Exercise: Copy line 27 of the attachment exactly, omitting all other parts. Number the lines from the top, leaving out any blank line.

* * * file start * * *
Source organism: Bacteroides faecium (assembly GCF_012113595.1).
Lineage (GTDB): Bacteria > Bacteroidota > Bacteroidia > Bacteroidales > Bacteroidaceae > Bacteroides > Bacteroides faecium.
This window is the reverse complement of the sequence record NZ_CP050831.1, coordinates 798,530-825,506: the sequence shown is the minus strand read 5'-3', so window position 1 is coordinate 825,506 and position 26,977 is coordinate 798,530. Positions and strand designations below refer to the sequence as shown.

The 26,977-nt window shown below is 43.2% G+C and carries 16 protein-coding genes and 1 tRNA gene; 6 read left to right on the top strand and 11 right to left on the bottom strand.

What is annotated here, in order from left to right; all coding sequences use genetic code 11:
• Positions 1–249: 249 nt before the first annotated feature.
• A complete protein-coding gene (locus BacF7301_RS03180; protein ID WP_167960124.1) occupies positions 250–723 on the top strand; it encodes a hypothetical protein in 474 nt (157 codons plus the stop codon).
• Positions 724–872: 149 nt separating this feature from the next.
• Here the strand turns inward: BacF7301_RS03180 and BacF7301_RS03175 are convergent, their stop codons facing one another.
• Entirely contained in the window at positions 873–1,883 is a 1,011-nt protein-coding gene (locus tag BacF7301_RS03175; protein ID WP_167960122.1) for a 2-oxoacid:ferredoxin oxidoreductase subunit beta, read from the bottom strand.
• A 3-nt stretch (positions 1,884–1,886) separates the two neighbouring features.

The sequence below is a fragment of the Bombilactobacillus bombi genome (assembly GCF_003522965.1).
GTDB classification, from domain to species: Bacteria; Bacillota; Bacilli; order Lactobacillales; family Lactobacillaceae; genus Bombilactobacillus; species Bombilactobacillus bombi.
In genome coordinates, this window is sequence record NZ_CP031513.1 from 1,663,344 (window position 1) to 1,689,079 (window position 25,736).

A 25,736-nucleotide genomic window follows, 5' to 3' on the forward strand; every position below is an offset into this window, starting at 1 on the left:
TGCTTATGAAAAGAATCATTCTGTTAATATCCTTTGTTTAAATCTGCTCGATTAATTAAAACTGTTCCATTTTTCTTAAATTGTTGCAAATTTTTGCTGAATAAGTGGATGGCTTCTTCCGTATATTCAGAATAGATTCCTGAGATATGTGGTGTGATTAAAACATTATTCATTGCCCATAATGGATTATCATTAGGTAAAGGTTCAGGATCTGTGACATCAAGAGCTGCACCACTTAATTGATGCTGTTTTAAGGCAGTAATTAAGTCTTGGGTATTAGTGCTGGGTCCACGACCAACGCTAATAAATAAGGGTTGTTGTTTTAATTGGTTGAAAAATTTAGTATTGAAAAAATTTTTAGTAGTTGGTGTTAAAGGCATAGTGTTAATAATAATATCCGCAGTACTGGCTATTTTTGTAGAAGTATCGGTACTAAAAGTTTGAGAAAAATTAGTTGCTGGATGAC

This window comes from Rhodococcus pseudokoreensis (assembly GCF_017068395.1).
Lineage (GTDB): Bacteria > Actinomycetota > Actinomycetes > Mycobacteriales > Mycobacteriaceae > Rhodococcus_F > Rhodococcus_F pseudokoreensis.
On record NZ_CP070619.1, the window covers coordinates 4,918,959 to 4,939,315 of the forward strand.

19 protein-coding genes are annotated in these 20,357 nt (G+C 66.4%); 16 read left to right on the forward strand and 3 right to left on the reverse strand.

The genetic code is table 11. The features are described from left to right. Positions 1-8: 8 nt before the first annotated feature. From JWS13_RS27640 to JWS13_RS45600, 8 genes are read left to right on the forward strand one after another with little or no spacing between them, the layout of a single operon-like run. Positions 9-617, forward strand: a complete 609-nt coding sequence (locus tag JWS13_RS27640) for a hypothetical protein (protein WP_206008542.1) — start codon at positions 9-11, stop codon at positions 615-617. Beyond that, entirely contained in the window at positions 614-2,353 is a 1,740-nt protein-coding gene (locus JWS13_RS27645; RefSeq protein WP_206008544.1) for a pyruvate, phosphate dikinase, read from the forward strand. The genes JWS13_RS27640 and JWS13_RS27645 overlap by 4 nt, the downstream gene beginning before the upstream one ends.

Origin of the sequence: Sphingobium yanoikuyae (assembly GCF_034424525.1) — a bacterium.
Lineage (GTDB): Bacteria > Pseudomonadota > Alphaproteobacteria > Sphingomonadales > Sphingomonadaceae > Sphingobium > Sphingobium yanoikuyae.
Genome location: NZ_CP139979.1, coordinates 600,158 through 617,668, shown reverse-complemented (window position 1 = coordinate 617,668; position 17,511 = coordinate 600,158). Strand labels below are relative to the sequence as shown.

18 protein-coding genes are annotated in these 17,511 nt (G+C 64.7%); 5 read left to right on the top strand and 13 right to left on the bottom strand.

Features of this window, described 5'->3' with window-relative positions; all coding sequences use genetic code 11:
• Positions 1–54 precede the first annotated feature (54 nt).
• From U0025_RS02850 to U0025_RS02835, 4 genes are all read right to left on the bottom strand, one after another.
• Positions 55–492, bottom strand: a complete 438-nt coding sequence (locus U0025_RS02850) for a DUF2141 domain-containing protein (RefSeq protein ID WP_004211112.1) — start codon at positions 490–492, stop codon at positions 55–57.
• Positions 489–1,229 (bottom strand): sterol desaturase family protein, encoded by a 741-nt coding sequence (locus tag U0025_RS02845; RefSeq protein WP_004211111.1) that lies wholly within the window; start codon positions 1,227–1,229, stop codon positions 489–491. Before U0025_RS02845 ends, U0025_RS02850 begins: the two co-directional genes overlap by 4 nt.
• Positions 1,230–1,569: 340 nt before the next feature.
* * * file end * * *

• Positions 1–54 precede the first annotated feature (54 nt).